Apocryphal apocalypse, to be read between the lines, metaphorically: With the coming of the Kindred I saw these things clearly and knew the meaning that was hidden. I knew that the End and the Beginning were at hand. In Asgard the Norse gods let of a great shout that echoed in Midgard from Nordenskiold to Thorshavn. Wayland Smith awoke, put hand to bellows-shaft, took hammer to anvil and shod the White Horse. Uther, Pendragon of Britain, father of Arthur, rode again by the river Eden and lit beacon fires on Pendle, Ingleborough and Penygant.
The dewpond under Chantonbury Ring filled in the night brim full, and the tracks of the Old Flint Men that run across the Downs were plain to see in the morning.
Then I knew something had happened that had not happened since the last Beltane fire was kindled by Teineigin. As when the birch-buds quicken I knew That had come to birth again and the blight would be driven out.
The Long Headed Men of the river-bed gravels reassembled themselves and let out a hunting cry: Hika, we la ha! Hika, we ho!
From Silbury Hill, rising like the breast of a giantess, came the lilt of a Bronze Age song.
The Long Man of Willmington stood up out of the Wealden chalk and gave the Sign, and the wild thyme flowered out of season.
Out of the dene-holes of Essex and Kent came the grain-chant of ancient Harvest Men.
An old witch-wife ran into the low meadow, cut a bundle of willow sticks and bound them into a knitch. As The Kin passed by on the upper road she held it aloft and called, Knitch-men, I make a knitch, by frithy dene and Grim’s Ditch – hold and let go!
The Great Right Hand wrote another verse in the Anglo-Saxon Chronicle and the Book of Kells blossomed again in rubrication………..
¶ And then, as if the crust of the earth should quake underfoot, all this fell away and a harvest of doubts sprang up, a sorcerer’s garden of poisonous weeds that stifled the vision of the soul.
I stood close to these men and talked with them. They coughed and sneezed and ate and slept as other men. I heard cultured voices and uncouth dialects, here and there I felt a hint of small jealousies and, so it seemed, the sharp sting of unbrotherliness, and I questioned these things and found nothing here of any account.
Who are these little men who would reshape the world? They are even as I am, as all men – weak, of no great standing, of like passions with myself, loving and hating and begetting and dying, in no wise different from the common run of humankind.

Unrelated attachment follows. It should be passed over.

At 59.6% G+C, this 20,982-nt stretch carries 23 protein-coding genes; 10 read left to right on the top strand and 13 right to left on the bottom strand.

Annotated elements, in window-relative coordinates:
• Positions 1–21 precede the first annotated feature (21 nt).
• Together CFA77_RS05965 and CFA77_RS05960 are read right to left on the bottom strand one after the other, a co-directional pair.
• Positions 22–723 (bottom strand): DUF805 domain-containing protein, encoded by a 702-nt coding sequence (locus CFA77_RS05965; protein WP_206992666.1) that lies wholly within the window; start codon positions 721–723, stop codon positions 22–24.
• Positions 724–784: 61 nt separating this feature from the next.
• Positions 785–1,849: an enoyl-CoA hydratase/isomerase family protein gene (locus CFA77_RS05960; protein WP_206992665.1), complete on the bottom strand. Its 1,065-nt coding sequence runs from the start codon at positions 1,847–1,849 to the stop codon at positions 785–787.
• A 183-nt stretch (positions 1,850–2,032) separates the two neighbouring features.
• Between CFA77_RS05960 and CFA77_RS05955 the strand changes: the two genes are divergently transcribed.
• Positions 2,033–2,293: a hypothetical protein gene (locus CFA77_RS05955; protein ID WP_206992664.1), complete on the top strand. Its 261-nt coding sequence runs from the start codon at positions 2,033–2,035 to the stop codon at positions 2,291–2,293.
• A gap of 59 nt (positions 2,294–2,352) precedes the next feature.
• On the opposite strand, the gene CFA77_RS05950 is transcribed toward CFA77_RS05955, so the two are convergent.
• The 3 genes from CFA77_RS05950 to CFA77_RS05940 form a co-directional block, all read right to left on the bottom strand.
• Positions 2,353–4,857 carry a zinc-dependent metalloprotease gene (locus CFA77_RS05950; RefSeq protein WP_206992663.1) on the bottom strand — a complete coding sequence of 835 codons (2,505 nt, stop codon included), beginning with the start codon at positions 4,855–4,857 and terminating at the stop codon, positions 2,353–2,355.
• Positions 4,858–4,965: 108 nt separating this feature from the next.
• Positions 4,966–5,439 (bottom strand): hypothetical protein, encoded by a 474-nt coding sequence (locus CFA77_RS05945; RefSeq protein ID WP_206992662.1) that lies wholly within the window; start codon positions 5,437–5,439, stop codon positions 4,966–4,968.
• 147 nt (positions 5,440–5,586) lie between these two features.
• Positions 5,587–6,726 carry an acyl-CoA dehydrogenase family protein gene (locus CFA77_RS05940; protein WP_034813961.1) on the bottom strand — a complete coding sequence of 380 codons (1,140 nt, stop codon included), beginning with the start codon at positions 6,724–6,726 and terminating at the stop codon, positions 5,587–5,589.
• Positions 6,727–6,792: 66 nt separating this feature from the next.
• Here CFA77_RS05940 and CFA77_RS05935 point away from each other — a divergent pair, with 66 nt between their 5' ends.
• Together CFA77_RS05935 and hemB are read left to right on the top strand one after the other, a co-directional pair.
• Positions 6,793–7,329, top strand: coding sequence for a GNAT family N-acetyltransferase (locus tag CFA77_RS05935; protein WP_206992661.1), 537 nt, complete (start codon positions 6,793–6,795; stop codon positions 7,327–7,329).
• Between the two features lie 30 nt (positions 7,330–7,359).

And I slunk away from them with a sneer in my heart because, now that they held out a hand to me and treated me as one of themselves, I saw clearly that they were just human beings like the rest of us. I was astonished and cast down at my own foolishness. All men are men, and I had deemed these to be in some way Godlike Men, men of a different clay, above and beyond the little hopes and fears of the multitude. Yet , when I was with them, others openly admitted their ignorance, and all shrank to my own size, so that I despised them for their likeness with me and myself for having set them up as a cairn upon a high hill.
As before I had seen them as the Ark of the World, so now I saw them as foolish little men hoodwinking themselves with great ideas. And this rankled within. I went back to one of them and told him how nothing he and his fellows might do could avail, how they misled themselves, putting themselves above others when it was plain to all that they were men of no great ability, as frail as the rest of us and showing no better way of life. To which he answered with a smiling countenance and without anger, as if the words I spike had been heard many times before: What you say may be true – what do you wish me to do about it?
I knew then that these men were no common men, that their clay was a finer clay than mine, that their mind was set in a different mould, that their spirit burned with a brighter and steadier flame. In some confusion I went away, knowing that I was not yet able to come up with them.
I saw two things: the Immediate Moment and the Everlasting Flow. The first appeared taking the form of a great shaft of light, dazzlingly bright, and at once it was hidden, encircled by a mighty ring of moving darkness full of things yet to be, unformed, dim, fecund, chaotic.
The way they had of it seemed to body forth forgotten forms and fey, a harking back to the unmindful dwoleman (darkness, chaos, dim-world) of the old gods, there to be emptied out, cleansed, and filled with living sap; and, thereafter, to bring again the dew-drink, the quickener, the life-giver, out of that restful shadowfastness, to the world of men.
Those who enter this deathsted may not take the load of day-thought with them, but letting go the tumult and the mind-fret of shattering spear-heads, float gently, body-dwelling , upon the quiet flood of the unshapen , the unnamed…………...
The Confession of the Kibbo Kift by John Hargraves; The Spirit